Throughout the text, we will use parenthetical notes such as this to describe historical notes and to compare different implementations of the UNIX System. Often the reason for a particular implementation technique becomes clear when the historical reasons are described.
    Throughout this text, we’ll show interactive shell examples to execute a program that we’ve developed. These examples use features common to the Bourne shell, the Korn shell, and the Bourne-again shell.

Files and Directories

File System

    The UNIX file system is a hierarchical arrangement of directories and files. Everything starts in the directory called root, whose name is the single character /.
    A directory is a file that contains directory entries. Logically, we can think of each directory entry as containing a filename along with a structure of information describing the attributes of the file. The attributes of a file are such things as the type of file (regular file, directory), the size of the file, the owner of the file, permissions for the file (whether other users may access this file), and when the file was last modified. The stat and fstat functions return a structure of information containing all the attributes of a file. In Chapter 4, we’ll examine all the attributes of a file in great detail.
    We make a distinction between the logical view of a directory entry and the way it is actually stored on disk. Most implementations of UNIX file systems don’t store attributes in the directory entries themselves, because of the difficulty of keeping them in synch when a file has multiple hard links. This will become clear when we discuss hard links in Chapter 4.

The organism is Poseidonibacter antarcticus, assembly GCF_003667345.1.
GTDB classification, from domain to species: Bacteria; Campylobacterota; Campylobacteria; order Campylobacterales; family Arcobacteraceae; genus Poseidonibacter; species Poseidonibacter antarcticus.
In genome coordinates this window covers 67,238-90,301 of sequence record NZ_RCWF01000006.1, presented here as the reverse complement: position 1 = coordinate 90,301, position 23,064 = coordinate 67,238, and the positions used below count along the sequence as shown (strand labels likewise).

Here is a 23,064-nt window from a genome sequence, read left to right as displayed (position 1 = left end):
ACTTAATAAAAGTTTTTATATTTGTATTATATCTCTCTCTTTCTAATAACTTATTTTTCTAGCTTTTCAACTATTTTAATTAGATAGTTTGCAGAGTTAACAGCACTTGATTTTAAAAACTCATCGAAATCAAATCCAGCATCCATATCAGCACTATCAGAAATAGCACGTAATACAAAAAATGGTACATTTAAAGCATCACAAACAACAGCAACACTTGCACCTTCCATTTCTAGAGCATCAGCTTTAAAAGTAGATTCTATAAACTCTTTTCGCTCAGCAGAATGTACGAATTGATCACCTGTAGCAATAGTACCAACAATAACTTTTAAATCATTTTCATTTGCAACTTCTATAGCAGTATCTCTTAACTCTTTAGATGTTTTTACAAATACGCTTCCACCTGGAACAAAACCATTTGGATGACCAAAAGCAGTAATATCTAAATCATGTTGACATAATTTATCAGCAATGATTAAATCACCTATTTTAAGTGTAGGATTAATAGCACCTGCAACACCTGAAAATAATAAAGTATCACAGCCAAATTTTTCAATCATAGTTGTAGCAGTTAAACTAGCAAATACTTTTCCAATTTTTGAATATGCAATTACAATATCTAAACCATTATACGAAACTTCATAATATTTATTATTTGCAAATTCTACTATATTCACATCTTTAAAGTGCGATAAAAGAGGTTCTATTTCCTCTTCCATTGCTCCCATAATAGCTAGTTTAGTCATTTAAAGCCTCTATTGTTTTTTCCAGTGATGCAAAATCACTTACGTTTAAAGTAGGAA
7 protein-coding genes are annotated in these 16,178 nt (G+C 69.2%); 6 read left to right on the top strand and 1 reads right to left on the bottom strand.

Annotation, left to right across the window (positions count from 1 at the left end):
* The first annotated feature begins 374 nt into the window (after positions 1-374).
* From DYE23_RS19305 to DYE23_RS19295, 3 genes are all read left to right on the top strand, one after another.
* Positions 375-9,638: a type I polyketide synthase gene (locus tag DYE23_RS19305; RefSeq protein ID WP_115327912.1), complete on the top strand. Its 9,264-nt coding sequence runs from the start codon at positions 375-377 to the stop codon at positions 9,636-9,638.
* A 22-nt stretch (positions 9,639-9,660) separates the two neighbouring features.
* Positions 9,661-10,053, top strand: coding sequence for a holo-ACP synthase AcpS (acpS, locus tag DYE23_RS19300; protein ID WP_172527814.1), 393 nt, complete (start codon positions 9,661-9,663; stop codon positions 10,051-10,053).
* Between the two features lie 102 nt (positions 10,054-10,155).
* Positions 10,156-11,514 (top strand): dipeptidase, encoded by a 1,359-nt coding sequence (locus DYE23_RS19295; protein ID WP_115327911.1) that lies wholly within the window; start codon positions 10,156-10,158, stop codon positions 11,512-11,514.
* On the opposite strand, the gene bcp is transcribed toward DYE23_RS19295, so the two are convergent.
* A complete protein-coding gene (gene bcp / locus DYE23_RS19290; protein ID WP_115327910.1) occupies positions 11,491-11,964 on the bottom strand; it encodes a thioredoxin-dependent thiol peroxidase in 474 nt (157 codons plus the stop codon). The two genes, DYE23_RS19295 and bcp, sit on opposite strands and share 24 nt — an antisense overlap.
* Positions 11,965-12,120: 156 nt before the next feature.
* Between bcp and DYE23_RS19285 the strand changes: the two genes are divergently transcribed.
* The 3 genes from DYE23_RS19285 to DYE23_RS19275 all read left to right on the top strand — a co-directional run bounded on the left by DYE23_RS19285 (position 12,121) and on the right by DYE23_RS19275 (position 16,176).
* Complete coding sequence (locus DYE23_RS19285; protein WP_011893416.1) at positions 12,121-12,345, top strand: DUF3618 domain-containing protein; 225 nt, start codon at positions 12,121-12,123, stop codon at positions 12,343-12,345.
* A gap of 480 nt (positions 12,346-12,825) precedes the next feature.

Filename

    The names in a directory are called filename. The only two characters that cannot appear in a filename are the slash character (/) and the null character. The slash separates the filenames that form a pathname (described next) and the null character terminates a pathname. Nevertheless, it’s good practice to restrict the characters in a filename to a subset of the normal printing characters. (If we use some of the shell’s special characters in the filename, we have to use the shell’s quoting mechanism to reference the filename, and this can get complicated.) Indeed, for portability, POSIX.1 recommends restricting filenames to consist of the following characters: letters (a-z, A-Z), numbers (0-9), period (.), dash (-), and underscore ( _ ).
    Two filenames are automatically created whenever a new directory is created: . (called dot) and .. (called dot-dot). Dot refers to the current directory, and dot-dot refers to the parent directory. In the root directory, dot-dot is the same as dot.
    The Research UNIX System and some older UNIX System V file systems restricted a filename to 14 characters. BSD versions extended this limit to 255 characters. Today, almost all commercial UNIX file systems support at least 255-character filenames.

Pathname

    A sequence of one or more filenames, separated by slashes and optionally starting with a slash, forms a pathname. A pathname that begins with a slash is called an absolute pathname; otherwise, it’s called a relative pathname. Relative pathnames refer to files relative to the current directory. The name for the root of the file system (/) is a special-case absolute pathname that has no filename component.

Example

    Listing the names of all the files in a directory is not difficult. Figure 1.3 shows a bare-bones implementation of the ls(1) command.